An enthusiastic recommendation reflects more than the quality or value of a brand; it probes into the heart and soul of a business and its core purpose, reflecting important truths regarding how we feel about an organisation’s governance, its impact on the community, the environment, and social justice. Perhaps that is why German industrial giant Siemens now reports NPS as an explicit Environmental, Social, and Corporate Governance (ESG) sustainability metric. NPS as oral Compass. Net Purpose Score anyone?


Only 10% of business leaders believe that the primary purpose of their company is to enrich the lives of their customers. That 10% integrate their products and services into your daily lives and thus depend on (and contribute to) your continued prosperity. They treat their employees with dignity and respect.


  • A company can’t be great without embracing a great purpose.
  • Rank things that would most delight customers or fix things that most bothered customers over money.
  • Check how much teams members agreed with a single statement: I feel valued, motivated, and inspired (80% of the variation in team member happiness could be explained by that statement).
  • Make the primary duty of our senior leaders is to help our frontline teams achieve success for their clients.
  • Create small teams. Twelve is similar to the size of a US Army Special Forces tactical team.
  • Give empathy training.
  • Beware of commissions.
  • Only honour the milestones and achievements that the company truly values.
  • Capture and discuss all the feedback.
  • Do not tolerate bad actors. That includes abusive customers.
  • Be remarkable.
  • Tap into the brains of your frontline employees and their customers.
  • First impressions count.
  • Build culture-reinforcing systems.
  • Obsess with persistence.
  • The stories of your clients are the story of your organisation.
  • Create a culture book
  • Leaders set the example
  • Without humility, there is little hope for true servant leadership, a prerequisite for earning loyalty.

The new metrics

  • Earned Growth Rate. Earned Growth Rate (EGR) measures the underlying revenue growth generated by existing customers coming back for more and bringing their friends.
  • Net revenue retention (NRR) is the percentage of recurring revenue retained from existing customers in a defined period.

You can tell that customers feel the love when they are loyal, as evidenced by repeat purchases, increased purchases, increased share of wallet (or category), respectful treatment of employees, constructive feedback, and, most especially, recommendations to friends, family, and colleagues.

It is all about principles

Great (CX) organisations are built on great principles. One of the most effective (and ancient) systems for promulgating guiding principles involves infusing them with symbolism and then disseminating them through routines and rituals. Creating the culture. It takes an ecosystem to make the Golden Rule work. Only strong and prosperous communities with strong cultures are capable of nurturing relationships that bring the Golden Rule to its full potential.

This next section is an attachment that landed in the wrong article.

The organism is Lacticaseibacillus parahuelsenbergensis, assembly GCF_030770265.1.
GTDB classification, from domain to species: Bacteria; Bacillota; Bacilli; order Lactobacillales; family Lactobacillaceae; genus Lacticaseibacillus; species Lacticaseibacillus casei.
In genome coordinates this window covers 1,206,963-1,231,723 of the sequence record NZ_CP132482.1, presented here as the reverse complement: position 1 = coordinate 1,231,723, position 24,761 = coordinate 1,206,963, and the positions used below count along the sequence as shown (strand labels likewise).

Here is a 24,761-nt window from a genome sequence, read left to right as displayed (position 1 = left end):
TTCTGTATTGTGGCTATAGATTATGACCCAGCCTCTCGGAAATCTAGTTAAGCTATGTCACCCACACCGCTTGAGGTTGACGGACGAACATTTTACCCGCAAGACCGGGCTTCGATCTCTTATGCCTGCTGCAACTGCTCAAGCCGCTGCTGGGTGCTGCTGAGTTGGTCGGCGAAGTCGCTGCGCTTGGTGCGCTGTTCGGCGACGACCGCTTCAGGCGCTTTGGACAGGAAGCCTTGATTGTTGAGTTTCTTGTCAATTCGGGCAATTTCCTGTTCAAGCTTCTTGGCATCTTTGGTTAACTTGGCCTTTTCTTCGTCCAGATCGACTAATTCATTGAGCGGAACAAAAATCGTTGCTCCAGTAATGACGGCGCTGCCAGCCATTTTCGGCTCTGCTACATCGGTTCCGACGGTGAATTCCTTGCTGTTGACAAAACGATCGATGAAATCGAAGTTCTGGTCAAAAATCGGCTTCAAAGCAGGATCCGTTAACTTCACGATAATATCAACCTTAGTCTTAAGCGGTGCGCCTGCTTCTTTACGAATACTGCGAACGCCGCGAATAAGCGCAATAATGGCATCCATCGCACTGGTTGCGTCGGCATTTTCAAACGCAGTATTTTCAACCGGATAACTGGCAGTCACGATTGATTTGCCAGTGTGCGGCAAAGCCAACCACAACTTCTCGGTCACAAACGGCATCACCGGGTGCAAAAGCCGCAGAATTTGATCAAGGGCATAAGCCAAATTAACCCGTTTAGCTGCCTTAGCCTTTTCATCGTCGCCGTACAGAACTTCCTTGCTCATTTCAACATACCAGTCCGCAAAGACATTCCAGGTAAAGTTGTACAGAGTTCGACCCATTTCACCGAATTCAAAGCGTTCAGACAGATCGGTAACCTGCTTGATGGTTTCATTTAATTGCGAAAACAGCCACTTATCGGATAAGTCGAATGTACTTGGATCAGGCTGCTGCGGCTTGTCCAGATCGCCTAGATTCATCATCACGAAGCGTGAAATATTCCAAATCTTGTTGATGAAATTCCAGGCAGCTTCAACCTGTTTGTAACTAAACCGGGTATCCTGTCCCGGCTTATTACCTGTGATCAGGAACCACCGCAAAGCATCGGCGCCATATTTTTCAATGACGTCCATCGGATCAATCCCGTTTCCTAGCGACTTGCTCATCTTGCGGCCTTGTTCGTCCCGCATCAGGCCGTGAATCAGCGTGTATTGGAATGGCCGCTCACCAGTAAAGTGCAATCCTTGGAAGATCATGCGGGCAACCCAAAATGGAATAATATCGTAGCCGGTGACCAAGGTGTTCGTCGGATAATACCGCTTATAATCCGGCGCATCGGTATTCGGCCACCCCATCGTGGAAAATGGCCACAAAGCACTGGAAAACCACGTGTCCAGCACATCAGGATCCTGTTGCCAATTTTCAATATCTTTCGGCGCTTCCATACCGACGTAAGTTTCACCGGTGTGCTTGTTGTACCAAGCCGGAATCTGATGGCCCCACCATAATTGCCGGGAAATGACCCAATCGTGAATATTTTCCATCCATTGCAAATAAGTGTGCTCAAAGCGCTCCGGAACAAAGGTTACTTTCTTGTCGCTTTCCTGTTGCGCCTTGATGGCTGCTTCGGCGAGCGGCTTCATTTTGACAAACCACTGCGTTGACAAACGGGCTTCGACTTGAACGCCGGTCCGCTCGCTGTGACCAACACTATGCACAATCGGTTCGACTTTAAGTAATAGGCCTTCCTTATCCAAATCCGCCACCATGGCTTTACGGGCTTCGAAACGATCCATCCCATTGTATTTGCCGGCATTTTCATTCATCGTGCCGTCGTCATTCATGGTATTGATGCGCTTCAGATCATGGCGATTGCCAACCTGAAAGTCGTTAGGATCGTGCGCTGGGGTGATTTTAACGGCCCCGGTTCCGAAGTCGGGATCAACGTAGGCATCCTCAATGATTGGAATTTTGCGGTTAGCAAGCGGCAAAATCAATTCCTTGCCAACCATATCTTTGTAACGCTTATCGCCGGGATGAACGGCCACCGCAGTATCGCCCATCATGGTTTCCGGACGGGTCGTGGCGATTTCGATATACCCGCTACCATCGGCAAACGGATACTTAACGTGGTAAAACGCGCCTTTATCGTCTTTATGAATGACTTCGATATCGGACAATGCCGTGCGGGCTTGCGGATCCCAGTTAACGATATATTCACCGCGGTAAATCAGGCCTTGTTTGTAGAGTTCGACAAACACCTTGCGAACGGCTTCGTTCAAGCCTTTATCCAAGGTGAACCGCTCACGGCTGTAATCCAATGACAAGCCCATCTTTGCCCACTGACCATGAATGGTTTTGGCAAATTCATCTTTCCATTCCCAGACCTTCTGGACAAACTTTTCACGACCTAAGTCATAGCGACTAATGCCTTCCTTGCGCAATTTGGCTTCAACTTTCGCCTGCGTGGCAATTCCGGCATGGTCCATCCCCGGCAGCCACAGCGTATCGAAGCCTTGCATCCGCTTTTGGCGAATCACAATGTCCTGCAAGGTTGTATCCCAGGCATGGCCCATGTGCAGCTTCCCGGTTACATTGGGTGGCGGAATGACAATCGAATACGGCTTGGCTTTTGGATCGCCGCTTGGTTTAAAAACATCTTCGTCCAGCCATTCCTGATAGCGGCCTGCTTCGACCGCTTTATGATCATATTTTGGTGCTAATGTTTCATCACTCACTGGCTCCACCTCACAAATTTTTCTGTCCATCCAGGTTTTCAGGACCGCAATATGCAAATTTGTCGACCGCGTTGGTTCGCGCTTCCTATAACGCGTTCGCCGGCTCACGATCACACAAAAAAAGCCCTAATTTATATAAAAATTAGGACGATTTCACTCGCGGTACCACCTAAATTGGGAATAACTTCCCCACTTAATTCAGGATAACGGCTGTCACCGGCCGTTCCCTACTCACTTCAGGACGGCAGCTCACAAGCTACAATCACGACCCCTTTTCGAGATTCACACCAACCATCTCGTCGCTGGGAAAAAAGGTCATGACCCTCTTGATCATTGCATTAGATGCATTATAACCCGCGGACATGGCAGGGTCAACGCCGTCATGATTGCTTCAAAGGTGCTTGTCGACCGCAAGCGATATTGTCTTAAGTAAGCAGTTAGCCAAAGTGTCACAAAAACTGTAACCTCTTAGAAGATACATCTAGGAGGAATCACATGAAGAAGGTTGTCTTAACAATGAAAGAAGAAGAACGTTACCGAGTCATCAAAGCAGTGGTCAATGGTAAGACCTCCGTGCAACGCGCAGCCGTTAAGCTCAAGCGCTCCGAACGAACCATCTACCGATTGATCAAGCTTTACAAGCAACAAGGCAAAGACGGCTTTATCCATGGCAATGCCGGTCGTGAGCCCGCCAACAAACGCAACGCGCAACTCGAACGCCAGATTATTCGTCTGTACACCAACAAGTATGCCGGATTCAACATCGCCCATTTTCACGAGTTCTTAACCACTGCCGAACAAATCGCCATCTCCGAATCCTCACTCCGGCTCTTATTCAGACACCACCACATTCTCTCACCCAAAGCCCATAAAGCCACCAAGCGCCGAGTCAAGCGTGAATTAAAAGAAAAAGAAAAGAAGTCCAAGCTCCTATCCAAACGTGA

The book refers to Amazon´s 14 principles. Read “Working Backwards”  and their ambition to be earth’s most customer-centric company and earth’s best employer and earth’s safest place to work. It is not rocket science.

The Net Promoter (Customer Capitalist) Manifesto

1. Embrace an unbeatable purpose.

2. Lead with love.

3. Inspire teams.

4. Unleash NPS-caliber feedback flows.

5. Nurture relentless learning.

6. Quantify earned growth economics.

7. Regularly redefine the remarkable.

Make bots love your customer

Cloud-based computing, technology giants, smartphone apps, digital innovations, big-data analytics, and AI are merging with pandemic-induced changes in lifestyle patterns and priorities for both customers and employees. These are driving tectonic shifts in how companies can better love (or abuse) customers. Despite the best corporate intentions, the shift to a digital world brings new risks. Leaders must ask themselves a fundamental question: How can we ensure that our bots love our customers? Leaders must be clear that their organisation exists to enrich customer lives and exercise painstaking care to ensure that this mission becomes integrated into the digital front line.

Make AI love your customers 

Data and decision models ultimately power the digital front lines. They are only as good as the data that goes into them. Second, a model needs clear constraints and an even clearer objective function—in other words, a single dimension that the model should optimise. In other words NPS. We should strive for loving AI in which the ultimate objective of AI is—you guessed it—to enrich customers’ lives. Until we have perfected a way to incorporate the Golden Rule into the machine’s decision matrix, how can a company ensure that customers will feel the love, so they come back for more and bring their friends?

Happiness is essential

The author thinks the Net Promoter Score will become more relevant. The opinions are divided. People will definitely become more relevant. Machines can never understand or replace human love, and the unbeatable strategy of loving customers will always depend on us humans. You should read “Scary Smart”.. Happy is essential for the survival of humanity.

sensemaking cover


Sense making; morality, humanity, leadership and slow flow. A book about the 14 books about the impact and implications of technology on business and humanity.

Ron Immink

I help companies by developing an inspiring and clear future perspective, which creates better business models, higher productivity, more profit and a higher valuation. Best-selling author, speaker, writer.